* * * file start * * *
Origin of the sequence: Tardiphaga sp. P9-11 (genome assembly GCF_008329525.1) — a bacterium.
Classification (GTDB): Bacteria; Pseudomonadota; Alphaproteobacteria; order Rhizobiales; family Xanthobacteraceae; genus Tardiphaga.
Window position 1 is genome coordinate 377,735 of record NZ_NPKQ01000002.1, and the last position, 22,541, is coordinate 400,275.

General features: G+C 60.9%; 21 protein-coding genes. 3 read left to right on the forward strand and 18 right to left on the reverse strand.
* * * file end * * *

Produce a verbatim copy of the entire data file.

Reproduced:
Origin of the sequence: Tardiphaga sp. P9-11 (genome assembly GCF_008329525.1) — a bacterium.
Classification (GTDB): Bacteria; Pseudomonadota; Alphaproteobacteria; order Rhizobiales; family Xanthobacteraceae; genus Tardiphaga.
Window position 1 is genome coordinate 377,735 of record NZ_NPKQ01000002.1, and the last position, 22,541, is coordinate 400,275.

General features: G+C 60.9%; 21 protein-coding genes. 3 read left to right on the forward strand and 18 right to left on the reverse strand.